So many friends greeted my acquisition of this book with so much excitement that I thought a review was in order now I have finished reading it. For those that you don’t know, Edgar Goodspeed was a Theologian and New Testament scholar at my very own Divinity School at the University of Chicago, getting his degree from there in 1898 and teaching there between 1900 and 1937. Goodspeed was responsible for building up the manuscript collection that now bears his name at the university, a collection of New Testament manuscripts and papyri. How could I resist a book by another novel-writing colleague?
Especially a book devoted to the hunt for medieval manuscripts, a hunt that bears striking similarities to his own real-life acquisitions. For while he was a New Testament scholars, the materia for the study of the Greek New Testament is manuscripts copied in the Middle Ages. In his story, the first-person hero and narrator of the tale is assisted by the as-intelligent-as-she-is-beautiful Letitia (“Tish”) in a hunt for a cache of manuscripts hidden, after the fall of Constantinople, revealed by a curse found in the colophon of a manuscript being studied at the University of Chicago. It is a a sea-borne quest in which the scholars are assisted by wealthy American patrons to reach the monastery of Selime where they find the treasure they seek behind a trapdoor in a tomb: Byzantine regalia, and relics, and, best of all, illustrated manuscripts.
Shades of Indiana Jones. Only, not really. For while Goodspeed knows he has to add a few dastardly ruffians and menacing Greeks to his tale, he isn’t as comfortable with tales of high adventure as he is writing about the mundane frustrations and excitements of ordinary manuscript study. And that is the best thing about this book, from the perspective of this medievalist. We learn the virtues of using ultra-violet light over reagents to uncover text written in palimpsest, that is to say, text that has been over-written by another text. It is under the original cursed colophon that they find their clue to the location of the manuscripts they seek. They are thwarted by the demons that plague all of us: libraries with inconvenient opening times and backward equipment, jealous librarians who refuse to understand the crucial importance of our own personal quests, languages that need to be learned, transportation that must be acquired, and the religious agendas of those who are the custodians of the treasures the scholars seek to reveal. The final crisis comes, not at the hands of the enemies who have been dogging their every step (book dealers who *gasp* cut up manuscripts in order to sell their miniatures one by one), but at the hands of the customs officials who threaten not to let them remove their prizes from the country.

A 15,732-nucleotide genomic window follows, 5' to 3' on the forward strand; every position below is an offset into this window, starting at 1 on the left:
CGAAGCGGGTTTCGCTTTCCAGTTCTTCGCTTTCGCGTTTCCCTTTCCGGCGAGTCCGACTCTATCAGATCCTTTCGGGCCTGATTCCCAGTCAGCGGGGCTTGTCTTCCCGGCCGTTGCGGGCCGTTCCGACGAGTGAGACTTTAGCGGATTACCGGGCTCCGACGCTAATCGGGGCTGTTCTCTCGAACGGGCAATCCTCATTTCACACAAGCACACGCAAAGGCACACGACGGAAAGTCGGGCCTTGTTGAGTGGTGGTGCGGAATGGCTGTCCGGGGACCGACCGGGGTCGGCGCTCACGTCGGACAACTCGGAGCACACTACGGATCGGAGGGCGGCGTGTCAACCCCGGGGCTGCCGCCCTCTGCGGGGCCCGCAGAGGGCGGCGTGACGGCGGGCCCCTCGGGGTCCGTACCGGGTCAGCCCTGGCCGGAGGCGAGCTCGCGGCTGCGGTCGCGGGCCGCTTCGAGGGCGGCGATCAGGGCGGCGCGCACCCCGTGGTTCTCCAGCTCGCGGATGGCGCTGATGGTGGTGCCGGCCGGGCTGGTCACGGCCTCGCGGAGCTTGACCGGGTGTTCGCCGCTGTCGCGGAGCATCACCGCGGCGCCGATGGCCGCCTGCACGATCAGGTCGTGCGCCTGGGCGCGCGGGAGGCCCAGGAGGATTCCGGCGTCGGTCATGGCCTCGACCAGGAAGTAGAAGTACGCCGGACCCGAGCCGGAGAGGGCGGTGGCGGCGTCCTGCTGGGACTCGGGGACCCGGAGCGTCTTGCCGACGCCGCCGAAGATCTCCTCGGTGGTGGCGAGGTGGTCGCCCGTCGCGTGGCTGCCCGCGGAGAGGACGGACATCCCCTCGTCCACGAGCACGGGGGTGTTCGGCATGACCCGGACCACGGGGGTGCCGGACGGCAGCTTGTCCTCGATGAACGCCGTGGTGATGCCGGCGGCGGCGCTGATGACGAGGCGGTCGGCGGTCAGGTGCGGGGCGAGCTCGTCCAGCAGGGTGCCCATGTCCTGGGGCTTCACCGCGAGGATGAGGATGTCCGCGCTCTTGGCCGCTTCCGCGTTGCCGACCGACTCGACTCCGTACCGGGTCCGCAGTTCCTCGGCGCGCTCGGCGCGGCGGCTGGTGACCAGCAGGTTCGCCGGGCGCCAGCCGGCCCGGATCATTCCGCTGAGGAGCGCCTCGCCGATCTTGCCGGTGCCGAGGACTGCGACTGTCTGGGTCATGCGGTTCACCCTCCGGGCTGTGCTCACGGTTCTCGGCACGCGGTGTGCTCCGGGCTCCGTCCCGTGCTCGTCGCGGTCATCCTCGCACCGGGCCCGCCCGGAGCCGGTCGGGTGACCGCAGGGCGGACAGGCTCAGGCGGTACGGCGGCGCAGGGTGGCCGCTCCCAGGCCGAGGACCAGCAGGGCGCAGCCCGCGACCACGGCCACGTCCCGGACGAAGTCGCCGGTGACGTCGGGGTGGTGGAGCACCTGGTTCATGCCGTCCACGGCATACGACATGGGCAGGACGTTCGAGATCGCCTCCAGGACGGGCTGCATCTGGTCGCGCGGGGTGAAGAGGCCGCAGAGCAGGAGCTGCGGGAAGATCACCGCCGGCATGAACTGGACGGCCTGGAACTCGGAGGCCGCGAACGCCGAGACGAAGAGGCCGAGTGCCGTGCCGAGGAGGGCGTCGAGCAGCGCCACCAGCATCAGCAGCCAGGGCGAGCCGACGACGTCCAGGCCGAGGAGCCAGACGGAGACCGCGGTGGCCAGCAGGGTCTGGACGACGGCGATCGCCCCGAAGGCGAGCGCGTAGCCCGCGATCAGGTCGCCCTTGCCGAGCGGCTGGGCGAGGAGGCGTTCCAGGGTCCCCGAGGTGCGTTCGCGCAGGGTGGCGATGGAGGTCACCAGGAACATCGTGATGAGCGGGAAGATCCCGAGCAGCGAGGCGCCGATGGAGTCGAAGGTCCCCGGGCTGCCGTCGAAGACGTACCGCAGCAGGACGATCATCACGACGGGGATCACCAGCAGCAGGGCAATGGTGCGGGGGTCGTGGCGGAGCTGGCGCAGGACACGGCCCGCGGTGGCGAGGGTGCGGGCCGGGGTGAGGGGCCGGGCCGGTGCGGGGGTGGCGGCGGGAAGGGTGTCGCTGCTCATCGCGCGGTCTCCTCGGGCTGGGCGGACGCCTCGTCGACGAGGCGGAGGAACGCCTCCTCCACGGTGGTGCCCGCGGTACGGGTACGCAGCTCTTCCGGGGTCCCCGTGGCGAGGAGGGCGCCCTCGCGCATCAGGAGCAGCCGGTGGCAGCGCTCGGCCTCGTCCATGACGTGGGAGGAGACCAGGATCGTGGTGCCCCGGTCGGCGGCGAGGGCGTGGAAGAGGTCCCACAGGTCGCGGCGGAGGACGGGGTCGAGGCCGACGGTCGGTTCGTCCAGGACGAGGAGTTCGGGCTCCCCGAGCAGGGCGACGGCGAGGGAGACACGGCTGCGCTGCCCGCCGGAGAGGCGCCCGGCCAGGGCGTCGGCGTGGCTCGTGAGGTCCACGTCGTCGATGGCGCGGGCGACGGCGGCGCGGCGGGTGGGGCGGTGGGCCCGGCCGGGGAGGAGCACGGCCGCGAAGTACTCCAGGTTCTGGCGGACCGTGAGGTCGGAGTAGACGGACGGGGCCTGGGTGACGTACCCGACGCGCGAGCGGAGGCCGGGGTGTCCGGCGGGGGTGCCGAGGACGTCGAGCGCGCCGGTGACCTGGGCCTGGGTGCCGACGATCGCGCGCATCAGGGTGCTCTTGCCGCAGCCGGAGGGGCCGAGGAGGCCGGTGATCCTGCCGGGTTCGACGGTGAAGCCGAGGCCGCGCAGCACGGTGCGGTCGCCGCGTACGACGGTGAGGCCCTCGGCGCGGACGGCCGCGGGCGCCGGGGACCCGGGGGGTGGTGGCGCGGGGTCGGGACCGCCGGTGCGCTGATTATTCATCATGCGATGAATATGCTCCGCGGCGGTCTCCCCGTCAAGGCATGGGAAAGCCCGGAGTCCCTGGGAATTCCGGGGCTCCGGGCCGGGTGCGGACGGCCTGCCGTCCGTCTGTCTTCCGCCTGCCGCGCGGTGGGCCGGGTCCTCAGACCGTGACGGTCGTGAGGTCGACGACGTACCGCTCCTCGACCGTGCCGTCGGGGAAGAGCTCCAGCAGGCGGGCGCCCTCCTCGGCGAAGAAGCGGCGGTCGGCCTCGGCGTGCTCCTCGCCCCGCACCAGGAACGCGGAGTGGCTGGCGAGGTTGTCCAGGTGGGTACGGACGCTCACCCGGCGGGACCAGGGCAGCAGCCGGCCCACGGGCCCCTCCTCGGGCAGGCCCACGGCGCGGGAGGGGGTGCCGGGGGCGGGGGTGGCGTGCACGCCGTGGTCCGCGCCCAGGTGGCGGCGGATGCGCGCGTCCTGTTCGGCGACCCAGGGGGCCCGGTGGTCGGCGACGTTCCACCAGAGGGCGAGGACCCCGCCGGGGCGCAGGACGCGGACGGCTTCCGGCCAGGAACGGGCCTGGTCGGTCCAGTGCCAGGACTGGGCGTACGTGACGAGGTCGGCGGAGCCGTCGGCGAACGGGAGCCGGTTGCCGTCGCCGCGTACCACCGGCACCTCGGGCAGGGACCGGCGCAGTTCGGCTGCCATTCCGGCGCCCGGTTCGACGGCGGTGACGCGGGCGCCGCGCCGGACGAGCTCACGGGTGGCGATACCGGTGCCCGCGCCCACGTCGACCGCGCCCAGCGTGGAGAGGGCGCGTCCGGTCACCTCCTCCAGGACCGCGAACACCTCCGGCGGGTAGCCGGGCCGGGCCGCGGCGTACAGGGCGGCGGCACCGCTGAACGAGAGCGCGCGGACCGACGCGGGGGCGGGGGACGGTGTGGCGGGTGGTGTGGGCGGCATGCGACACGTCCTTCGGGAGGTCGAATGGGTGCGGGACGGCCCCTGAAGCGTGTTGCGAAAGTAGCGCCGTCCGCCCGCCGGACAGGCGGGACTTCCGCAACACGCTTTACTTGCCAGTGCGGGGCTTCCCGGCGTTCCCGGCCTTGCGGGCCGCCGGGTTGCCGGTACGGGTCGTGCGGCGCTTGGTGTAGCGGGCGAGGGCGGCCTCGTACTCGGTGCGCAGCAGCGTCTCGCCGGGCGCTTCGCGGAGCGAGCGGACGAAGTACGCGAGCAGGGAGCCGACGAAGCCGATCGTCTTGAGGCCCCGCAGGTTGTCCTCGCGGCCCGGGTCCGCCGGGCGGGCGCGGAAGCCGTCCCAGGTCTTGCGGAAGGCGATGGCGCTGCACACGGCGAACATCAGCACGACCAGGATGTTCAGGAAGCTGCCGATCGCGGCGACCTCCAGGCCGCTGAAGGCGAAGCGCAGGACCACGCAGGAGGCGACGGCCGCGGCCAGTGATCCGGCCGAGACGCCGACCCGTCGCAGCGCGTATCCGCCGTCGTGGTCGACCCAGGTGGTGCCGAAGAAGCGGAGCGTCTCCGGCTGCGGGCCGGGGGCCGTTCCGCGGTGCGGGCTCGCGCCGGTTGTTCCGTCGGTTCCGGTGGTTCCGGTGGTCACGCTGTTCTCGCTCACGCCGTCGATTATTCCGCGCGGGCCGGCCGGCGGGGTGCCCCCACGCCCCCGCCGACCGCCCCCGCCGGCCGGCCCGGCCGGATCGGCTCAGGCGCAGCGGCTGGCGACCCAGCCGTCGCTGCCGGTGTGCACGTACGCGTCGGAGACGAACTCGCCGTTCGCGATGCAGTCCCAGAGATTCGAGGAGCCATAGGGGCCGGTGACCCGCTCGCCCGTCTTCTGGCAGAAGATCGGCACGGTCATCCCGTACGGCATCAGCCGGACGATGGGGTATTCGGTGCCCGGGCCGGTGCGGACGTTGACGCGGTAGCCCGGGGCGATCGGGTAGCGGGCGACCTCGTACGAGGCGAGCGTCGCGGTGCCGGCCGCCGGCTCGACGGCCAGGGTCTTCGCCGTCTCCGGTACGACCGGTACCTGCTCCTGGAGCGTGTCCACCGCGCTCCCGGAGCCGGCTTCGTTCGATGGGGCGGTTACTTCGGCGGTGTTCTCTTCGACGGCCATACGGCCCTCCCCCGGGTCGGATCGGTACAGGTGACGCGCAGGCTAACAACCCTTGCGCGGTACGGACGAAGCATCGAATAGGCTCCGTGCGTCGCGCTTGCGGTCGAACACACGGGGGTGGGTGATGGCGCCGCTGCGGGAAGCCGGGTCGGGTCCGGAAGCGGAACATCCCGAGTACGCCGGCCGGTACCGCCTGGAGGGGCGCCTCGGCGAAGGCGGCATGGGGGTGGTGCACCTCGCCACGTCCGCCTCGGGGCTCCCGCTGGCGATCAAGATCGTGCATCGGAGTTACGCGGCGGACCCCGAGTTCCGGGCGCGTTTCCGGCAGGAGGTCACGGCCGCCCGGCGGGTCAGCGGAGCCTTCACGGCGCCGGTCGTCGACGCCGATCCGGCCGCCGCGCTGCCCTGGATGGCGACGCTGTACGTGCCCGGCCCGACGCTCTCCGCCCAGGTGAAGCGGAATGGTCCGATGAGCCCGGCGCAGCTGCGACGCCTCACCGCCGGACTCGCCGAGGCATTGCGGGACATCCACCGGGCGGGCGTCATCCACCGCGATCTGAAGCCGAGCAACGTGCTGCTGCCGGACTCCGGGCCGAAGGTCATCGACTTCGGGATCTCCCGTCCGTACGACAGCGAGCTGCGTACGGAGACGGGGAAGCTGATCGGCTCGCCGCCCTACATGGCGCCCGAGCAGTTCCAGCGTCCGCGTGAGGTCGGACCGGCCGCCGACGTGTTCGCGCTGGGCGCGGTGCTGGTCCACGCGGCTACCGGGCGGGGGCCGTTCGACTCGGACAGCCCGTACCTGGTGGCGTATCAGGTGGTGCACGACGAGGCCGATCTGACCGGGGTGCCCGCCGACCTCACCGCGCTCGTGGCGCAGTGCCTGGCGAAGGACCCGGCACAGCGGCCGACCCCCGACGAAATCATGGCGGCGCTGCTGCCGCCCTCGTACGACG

If you ever have had to sweet-talk someone in a language you don’t know very well to look at a manuscript you are sure will be crucial for your work, this is the novel for you.